On the evening of Juneteenth, Friday, June 19, Troost Avenue, Kansas City, became a focal point of unity when people of different faiths and races joined together in an hour-long event ‘Pray on Troost.’ Together they formed an estimated 10-mile long, socially distanced, prayer chain. Dean Andy Keyse, Grace and Holy Trinity Cathedral; Fr. Chas Marks, rector of St. Augustine’s Episcopal Church and members of the diocesan Diversity and Reconciliation Commission; and Fr. John Spicer, rector of St. Andrew’s Episcopal Church were among those taking part, and they shared their thoughts on the event.
“It was powerful to see the witness of so many people praying along what has long been our city’s racial dividing line.”The Very Rev. Chas Marks
Fr. Chas Marks said, “Pray on Troost was a remarkable opportunity for people of faith from across our city to come together and pray for our city and our nation.” Troost Avenue is known locally as a racial dividing line in Kansas City. “It was powerful to see the witness of so many people praying along what has long been our city’s racial dividing line.” he said, “I hope that events like this will spur more people on to work for the dismantling of systemic racism in our city, our nation, and our Church.”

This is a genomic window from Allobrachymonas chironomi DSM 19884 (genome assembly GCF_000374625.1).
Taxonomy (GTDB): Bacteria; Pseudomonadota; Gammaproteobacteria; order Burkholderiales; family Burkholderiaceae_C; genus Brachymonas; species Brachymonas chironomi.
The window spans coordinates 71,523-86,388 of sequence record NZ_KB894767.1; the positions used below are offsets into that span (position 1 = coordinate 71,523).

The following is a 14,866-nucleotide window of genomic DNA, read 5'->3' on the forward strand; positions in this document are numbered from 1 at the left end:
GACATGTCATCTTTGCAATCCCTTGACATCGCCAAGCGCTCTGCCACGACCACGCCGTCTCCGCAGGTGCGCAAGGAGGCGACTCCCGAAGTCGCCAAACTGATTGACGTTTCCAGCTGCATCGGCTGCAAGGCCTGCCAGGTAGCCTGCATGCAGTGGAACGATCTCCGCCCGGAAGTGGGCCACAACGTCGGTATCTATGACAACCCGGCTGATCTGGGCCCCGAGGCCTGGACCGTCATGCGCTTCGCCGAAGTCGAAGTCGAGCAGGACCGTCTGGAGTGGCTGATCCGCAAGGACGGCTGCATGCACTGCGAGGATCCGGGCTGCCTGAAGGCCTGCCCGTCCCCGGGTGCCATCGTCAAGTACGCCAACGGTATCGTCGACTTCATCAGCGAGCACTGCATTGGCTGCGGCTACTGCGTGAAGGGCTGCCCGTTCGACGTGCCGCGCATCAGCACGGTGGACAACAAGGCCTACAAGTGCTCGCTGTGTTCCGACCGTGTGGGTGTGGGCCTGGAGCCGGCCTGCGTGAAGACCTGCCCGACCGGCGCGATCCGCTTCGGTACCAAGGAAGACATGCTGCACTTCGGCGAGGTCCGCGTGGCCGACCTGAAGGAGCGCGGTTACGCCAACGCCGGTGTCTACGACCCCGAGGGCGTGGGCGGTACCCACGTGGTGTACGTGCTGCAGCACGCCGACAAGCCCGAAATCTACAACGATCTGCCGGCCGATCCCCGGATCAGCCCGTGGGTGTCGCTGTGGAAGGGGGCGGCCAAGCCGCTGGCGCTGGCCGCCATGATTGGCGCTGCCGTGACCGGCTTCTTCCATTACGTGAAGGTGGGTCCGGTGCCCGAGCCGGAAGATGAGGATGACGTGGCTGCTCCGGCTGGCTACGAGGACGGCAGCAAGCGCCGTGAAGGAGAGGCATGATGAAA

“It was an honor to stand alongside so many people as we prayed on Troost Ave.”Dean Andy Keyse
“It was an honor to stand alongside so many people as we prayed on Troost Ave.” said Dean Andy Keyse, “We prayed for justice and that divisions may be healed in this city and around the country. It was a powerful event. The people driving along Troost Ave. that night looked genuinely happy that so many people showed up to offer their prayers and support. It is a step in the right direction. I ask that we continue to pray and continue to show love and respect to one another as we work for racial equality and justice.”
“… filled with trust and hope: trust that prayer can mold our hearts, if we’ll give them over to it…”The Rev. John Spicer
Fr. John Spicer said, “I found the event to be powerfully joyful, filled with trust and hope: trust that prayer can mold our hearts, if we’ll give them over to it; and hope that our hearts’ transformation catalyzes greater transformation around us. Maybe nothing changed that night, but maybe we’ll be stunned to see where we are after a hundred more nights like that.”